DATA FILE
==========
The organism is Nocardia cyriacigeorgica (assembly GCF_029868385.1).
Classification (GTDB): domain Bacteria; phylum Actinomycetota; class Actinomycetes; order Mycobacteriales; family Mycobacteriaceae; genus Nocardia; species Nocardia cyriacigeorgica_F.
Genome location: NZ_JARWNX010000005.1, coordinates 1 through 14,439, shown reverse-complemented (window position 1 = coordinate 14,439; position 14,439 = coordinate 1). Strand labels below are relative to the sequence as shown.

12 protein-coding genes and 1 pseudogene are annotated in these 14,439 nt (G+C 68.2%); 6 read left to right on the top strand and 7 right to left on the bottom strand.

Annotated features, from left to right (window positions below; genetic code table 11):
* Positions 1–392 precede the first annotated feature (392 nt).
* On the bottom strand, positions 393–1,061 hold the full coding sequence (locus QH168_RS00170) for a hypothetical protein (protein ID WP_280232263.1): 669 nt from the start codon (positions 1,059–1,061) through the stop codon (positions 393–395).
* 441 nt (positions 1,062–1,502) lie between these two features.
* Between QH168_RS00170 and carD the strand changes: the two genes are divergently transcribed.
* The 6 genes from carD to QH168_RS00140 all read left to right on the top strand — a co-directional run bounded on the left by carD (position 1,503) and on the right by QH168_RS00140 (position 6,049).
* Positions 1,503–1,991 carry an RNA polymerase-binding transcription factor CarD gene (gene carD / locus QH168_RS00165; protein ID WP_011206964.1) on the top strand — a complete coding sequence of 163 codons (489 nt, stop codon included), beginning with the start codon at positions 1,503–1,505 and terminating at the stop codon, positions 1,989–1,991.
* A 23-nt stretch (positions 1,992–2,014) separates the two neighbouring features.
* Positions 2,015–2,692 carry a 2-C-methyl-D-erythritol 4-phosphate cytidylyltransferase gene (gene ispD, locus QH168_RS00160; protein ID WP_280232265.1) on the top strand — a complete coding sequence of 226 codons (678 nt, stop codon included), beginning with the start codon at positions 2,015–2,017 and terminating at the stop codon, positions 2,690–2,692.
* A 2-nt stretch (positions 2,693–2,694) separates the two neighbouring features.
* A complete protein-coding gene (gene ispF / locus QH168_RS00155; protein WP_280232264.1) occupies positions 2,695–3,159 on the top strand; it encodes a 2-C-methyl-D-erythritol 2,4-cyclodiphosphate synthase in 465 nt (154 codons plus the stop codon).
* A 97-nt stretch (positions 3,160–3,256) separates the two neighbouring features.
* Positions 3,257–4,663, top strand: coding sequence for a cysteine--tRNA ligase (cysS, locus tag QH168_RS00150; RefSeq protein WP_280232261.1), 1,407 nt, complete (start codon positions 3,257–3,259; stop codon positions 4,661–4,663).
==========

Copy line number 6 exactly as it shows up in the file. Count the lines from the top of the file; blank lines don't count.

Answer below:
* Positions 1–392 precede the first annotated feature (392 nt).